Wednesday, December 4, 2013
RACE FOR GOVERNOR
Ann LePage, the wife of Republican gubernatorial frontrunner Paul LePage, has been ordered to repay $1,400 in back property taxes and penalties in Florida after improperly receiving a permanent-resident tax credit on her home there.
This property at 558 Woodgrove St. in Ormond Beach, Fla., was purchased by Ann LePage in December 2008. (Photo by Audrey Parente, The Daytona Beach News Journal.)
Audrey Parente, The Daytona Beach News Journal
Morgan Gilreath, the property appraiser in Volusia County, Fla., informed Ann LePage of his decision in a letter issued Thursday. She now has 30 days to contest his finding or pay the amount due, according to Gilreath’s letter.
On Sept. 10, it was revealed Ann LePage — who owns homes in Waterville and Ormond Beach, Fla. — received homestead property tax credits in 2009 on both of them, a violation of Maine and Florida tax laws.
Paul LePage, the mayor of Waterville, formerly co-owned his wife’s home at 438 Main St. in Waterville, and co-signed with his wife the mortgage executed in 2008 to purchase the home in Florida.
In a statement e-mailed by his campaign Thursday, Paul LePage acknowledged his wife had received the notice from Gilreath.
“I would personally like to thank Mr. Gilreath for his letter and for his due diligence on behalf of the taxpayers of his county,” said Paul LePage. “As I have stated, Ann was made aware of this paperwork error based on an apparent conflict between a document from 12 years ago and last year. This letter, a formality, will allow Ann to discuss this in detail with Mr. Gilreath and fully resolve this matter that resulted from the home purchased to care for her ailing mother over the last two years.”
The Florida investigation was initiated after the Kennebec Journal reported the tax exemptions Sept. 10.
Gilreath’s letter also yielded evidence Paul LePage, by co-signing the Florida mortgage, certified it was bought as a second home. On Dec. 19, 2008, Paul and Ann LePage signed a $180,000 mortgage for the Florida property 558 Woodgrove St., Ormond Beach, according to Gilreath.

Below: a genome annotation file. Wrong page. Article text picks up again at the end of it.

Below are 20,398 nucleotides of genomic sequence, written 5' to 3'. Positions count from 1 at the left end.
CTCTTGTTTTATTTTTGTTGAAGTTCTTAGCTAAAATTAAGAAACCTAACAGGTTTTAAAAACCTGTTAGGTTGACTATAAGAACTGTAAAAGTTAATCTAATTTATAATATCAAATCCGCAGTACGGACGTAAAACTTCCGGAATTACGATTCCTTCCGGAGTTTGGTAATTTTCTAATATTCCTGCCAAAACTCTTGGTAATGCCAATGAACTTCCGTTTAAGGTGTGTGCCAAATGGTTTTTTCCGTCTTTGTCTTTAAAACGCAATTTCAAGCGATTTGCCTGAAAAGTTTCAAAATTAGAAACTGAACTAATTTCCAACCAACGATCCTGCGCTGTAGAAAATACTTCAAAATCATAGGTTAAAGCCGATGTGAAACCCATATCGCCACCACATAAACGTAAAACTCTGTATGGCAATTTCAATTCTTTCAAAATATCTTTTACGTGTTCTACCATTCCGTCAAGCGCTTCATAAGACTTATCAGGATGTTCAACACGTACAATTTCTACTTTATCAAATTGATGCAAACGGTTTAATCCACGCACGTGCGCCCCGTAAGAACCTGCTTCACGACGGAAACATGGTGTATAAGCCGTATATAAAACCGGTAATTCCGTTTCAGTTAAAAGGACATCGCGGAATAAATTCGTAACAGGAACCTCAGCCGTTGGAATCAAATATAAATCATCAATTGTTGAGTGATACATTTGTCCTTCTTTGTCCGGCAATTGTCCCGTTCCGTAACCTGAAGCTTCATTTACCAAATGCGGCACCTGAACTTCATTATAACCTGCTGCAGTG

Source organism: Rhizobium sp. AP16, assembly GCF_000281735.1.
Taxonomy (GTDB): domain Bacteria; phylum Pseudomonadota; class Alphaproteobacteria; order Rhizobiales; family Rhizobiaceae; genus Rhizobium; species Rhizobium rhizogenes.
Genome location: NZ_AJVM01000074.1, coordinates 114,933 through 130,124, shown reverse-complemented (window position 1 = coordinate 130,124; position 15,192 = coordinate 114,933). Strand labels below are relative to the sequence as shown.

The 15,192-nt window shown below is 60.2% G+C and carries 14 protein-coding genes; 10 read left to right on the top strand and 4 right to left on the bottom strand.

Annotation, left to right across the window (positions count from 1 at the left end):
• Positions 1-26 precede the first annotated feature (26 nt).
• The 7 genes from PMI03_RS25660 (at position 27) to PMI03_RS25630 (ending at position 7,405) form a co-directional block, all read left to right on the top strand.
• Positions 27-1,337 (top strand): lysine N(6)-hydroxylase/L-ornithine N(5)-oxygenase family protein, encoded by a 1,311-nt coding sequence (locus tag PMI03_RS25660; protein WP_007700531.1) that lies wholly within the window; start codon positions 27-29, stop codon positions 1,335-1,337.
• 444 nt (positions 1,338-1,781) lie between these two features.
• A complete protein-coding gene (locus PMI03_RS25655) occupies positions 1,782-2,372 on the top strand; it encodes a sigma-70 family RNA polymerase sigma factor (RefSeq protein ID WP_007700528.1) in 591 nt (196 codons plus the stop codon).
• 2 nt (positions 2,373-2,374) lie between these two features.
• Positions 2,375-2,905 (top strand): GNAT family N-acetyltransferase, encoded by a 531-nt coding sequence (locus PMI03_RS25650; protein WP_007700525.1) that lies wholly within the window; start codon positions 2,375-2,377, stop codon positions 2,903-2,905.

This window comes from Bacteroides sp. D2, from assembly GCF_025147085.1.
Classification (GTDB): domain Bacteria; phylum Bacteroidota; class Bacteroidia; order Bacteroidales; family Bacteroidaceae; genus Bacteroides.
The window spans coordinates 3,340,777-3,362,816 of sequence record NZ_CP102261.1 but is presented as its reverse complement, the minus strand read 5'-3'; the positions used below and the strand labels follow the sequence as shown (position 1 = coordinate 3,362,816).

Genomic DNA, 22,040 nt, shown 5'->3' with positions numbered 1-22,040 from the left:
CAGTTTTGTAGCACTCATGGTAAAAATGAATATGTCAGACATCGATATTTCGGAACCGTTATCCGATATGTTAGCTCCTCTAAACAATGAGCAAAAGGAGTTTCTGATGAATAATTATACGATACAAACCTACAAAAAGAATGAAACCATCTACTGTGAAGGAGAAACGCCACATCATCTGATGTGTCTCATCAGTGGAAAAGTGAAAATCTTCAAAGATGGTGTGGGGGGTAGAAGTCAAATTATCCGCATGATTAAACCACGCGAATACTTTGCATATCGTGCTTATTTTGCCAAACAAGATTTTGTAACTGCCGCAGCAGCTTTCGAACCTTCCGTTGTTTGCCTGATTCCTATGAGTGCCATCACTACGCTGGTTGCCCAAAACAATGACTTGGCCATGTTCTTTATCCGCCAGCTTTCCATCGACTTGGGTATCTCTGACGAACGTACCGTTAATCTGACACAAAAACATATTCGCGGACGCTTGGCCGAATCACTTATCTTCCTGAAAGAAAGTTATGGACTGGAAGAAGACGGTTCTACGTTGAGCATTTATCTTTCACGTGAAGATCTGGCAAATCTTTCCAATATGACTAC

The mortgage filed with Volusia County included what’s called a “second home rider” — a separate document, bearing the signatures of the LePages, that certifies the “Borrower shall occupy, and shall only use, the property as borrower’s second home.”
Then, on Jan. 20, 2009, Ann LePage filed for the Florida homestead tax exemption for Woodgrove Street, certifying it was her permanent residence also of Dec. 19, 2008, the same day she signed the “second home” rider.
To receive the Florida homestead exemption, the application asks several questions about where the applicant resided for the previous year and the address on the applicant’s last income tax return, according to Gilreath’s letter.
“(Ann) LePage listed 801 Fourth Street, Bunnell, Flagler County, Fla., in all those instances,” Gilreath wrote. “She did not mention anywhere on the form that she was, at the time of filing in Florida, also claiming to be a resident of Maine and receiving a Maine homestead exemption. Reference to the state of Maine or property owned there was conspicuously absent on her Florida homestead exemption application.”
Gilreath’s letter also states Ann LePage registered to vote in Bunnell on Nov. 26, 2007, and received a Florida license the same day with the Bunnell address.
“Florida voting records indicate that she voted in the November 2008 general election in Flagler County,” Gilreath said.
Ann LePage’s driver’s license in Maine was reissued on July 29 of this year, according to state records.
Gilreath’s investigation concluded Ann LePage received a Maine homestead exemption — worth about $200 annually — from 2007 to 2010 while holding a Florida driver’s license and claiming to be a Florida resident.
Two of the LePages’ children have lived in Florida and attended Florida State University.
Daughter Lauren, who graduated Florida State, paid 2 1/2 years out-of-state tuition and 1 1/2 years in-state tuition, Paul LePage told the Bangor Daily News. His son, Paul, currently a Florida State senior, pays in-state tuition.
Tuition at the university for Florida residents is $15,418; tuition is $29,862 for non-Florida residents, according to the university. To receive in-state tuition, new students must prove Florida residency for 12 months prior to enrollment.
Students can also be reclassified from out-of-state to in-state by providing paperwork proving residency, such as a driver’s license or proof of a homestead property tax exemption, if they are a dependent of a Florida property owner.
Ann LePage also purchased a property in Flagler County, north of Volusia, on July 17 of this year, according to property tax records.
She paid $4,600 for a 1987 mobile home on a lot at 2283 Blueberry St. in Bunnell, Fla. She did not seek a homestead exemption on that property, but on the deed she listed her address as 558 Woodgrove St., Ormond Beach, Fla.
Rebekah Metzler — 620-7016
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